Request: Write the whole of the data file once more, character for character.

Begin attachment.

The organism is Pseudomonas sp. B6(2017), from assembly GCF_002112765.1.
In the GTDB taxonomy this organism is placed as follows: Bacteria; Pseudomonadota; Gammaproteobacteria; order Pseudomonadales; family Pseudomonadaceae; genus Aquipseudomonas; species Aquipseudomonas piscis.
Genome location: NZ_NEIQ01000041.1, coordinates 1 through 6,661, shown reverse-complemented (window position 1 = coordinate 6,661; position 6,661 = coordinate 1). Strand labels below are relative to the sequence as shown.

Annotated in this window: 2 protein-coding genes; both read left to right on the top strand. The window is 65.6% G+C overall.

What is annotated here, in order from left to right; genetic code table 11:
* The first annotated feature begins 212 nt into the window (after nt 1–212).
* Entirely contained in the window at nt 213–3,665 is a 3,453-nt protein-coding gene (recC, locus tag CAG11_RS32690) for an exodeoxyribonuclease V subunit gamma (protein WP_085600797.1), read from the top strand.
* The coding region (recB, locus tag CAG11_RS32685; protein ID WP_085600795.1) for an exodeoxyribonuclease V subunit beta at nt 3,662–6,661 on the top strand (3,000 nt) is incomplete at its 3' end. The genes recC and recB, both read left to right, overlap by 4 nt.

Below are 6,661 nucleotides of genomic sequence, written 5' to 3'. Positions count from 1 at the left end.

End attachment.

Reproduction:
The organism is Pseudomonas sp. B6(2017), from assembly GCF_002112765.1.
In the GTDB taxonomy this organism is placed as follows: Bacteria; Pseudomonadota; Gammaproteobacteria; order Pseudomonadales; family Pseudomonadaceae; genus Aquipseudomonas; species Aquipseudomonas piscis.
Genome location: NZ_NEIQ01000041.1, coordinates 1 through 6,661, shown reverse-complemented (window position 1 = coordinate 6,661; position 6,661 = coordinate 1). Strand labels below are relative to the sequence as shown.

Annotated in this window: 2 protein-coding genes; both read left to right on the top strand. The window is 65.6% G+C overall.

What is annotated here, in order from left to right; genetic code table 11:
* The first annotated feature begins 212 nt into the window (after nt 1–212).
* Entirely contained in the window at nt 213–3,665 is a 3,453-nt protein-coding gene (recC, locus tag CAG11_RS32690) for an exodeoxyribonuclease V subunit gamma (protein WP_085600797.1), read from the top strand.
* The coding region (recB, locus tag CAG11_RS32685; protein ID WP_085600795.1) for an exodeoxyribonuclease V subunit beta at nt 3,662–6,661 on the top strand (3,000 nt) is incomplete at its 3' end. The genes recC and recB, both read left to right, overlap by 4 nt.

Below are 6,661 nucleotides of genomic sequence, written 5' to 3'. Positions count from 1 at the left end.